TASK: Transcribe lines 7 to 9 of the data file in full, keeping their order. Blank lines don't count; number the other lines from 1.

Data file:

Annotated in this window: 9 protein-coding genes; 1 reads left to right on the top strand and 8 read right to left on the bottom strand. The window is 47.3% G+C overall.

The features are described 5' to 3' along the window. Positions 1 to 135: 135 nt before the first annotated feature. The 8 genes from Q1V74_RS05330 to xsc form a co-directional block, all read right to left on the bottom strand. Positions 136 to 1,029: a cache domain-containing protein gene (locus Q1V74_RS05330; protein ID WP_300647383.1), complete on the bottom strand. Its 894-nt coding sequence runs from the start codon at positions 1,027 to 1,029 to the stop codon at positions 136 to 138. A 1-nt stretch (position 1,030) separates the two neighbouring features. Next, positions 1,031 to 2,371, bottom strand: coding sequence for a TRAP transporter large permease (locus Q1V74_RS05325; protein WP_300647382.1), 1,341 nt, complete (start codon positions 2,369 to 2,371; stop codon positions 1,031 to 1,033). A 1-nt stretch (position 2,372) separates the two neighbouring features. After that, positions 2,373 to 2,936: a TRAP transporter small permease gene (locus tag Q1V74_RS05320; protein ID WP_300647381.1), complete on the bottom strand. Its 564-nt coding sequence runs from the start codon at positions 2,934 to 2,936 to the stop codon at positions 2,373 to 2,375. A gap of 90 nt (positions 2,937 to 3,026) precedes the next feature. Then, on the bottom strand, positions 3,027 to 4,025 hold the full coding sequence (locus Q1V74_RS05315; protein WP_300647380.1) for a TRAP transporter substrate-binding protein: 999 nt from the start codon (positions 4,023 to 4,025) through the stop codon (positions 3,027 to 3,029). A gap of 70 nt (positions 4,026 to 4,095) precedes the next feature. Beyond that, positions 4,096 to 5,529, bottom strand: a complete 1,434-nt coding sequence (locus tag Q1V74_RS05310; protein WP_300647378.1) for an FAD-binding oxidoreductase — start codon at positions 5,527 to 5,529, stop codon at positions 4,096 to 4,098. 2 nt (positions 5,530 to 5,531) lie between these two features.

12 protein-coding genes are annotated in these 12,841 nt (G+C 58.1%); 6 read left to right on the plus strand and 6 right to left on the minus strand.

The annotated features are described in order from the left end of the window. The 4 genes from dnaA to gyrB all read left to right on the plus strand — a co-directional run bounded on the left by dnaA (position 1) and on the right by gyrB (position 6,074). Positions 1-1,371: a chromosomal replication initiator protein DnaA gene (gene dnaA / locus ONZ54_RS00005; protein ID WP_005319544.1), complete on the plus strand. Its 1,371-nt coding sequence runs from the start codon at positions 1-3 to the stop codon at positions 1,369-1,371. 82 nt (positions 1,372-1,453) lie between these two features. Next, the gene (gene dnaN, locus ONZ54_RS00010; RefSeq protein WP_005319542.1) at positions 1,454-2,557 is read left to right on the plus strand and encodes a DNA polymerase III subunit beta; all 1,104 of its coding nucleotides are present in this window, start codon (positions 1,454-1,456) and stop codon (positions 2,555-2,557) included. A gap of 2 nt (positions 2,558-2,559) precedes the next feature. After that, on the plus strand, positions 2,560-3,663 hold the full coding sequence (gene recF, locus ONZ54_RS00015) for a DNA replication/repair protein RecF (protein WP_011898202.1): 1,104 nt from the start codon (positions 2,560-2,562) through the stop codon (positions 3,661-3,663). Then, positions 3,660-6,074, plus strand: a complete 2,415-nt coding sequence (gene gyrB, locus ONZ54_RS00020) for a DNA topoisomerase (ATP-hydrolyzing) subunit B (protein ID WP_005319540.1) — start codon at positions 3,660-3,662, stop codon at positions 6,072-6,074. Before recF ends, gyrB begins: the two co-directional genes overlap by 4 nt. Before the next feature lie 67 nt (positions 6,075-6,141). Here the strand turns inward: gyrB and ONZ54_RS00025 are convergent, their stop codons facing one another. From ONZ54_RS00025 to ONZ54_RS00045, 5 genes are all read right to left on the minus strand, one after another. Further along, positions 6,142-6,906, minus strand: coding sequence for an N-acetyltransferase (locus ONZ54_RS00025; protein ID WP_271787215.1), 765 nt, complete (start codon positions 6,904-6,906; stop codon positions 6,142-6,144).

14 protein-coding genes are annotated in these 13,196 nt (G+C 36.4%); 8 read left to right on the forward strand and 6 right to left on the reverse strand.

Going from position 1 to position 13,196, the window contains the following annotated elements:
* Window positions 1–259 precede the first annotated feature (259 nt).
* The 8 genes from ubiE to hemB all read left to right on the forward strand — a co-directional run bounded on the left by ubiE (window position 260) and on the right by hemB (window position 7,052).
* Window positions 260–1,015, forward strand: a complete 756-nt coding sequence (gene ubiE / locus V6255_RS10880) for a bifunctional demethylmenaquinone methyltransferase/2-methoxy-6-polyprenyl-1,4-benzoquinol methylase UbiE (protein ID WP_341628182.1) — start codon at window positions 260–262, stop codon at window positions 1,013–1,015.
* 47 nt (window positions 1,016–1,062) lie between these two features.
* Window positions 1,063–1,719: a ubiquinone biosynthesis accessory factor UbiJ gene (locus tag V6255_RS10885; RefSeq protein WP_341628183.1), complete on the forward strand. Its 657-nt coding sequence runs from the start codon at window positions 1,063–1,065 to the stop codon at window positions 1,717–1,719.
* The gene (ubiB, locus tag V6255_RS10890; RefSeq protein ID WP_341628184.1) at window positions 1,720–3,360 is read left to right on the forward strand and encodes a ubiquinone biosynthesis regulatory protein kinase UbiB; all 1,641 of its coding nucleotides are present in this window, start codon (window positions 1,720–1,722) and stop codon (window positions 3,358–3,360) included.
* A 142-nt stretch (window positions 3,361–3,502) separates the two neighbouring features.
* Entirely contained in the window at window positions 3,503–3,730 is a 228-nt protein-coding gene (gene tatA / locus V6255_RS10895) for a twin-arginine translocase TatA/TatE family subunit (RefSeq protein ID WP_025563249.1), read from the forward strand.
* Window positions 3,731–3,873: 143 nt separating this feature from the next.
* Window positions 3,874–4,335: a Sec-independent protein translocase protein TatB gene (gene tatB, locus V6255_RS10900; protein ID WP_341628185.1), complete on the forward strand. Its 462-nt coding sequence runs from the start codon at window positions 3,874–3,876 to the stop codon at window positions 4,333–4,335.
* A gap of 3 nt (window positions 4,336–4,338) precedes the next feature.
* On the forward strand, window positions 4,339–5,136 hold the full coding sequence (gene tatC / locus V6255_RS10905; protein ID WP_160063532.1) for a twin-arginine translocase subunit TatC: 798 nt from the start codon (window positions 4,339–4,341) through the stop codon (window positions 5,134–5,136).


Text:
* Window positions 1–259 precede the first annotated feature (259 nt).
* The 8 genes from ubiE to hemB all read left to right on the forward strand — a co-directional run bounded on the left by ubiE (window position 260) and on the right by hemB (window position 7,052).
* Window positions 260–1,015, forward strand: a complete 756-nt coding sequence (gene ubiE / locus V6255_RS10880) for a bifunctional demethylmenaquinone methyltransferase/2-methoxy-6-polyprenyl-1,4-benzoquinol methylase UbiE (protein ID WP_341628182.1) — start codon at window positions 260–262, stop codon at window positions 1,013–1,015.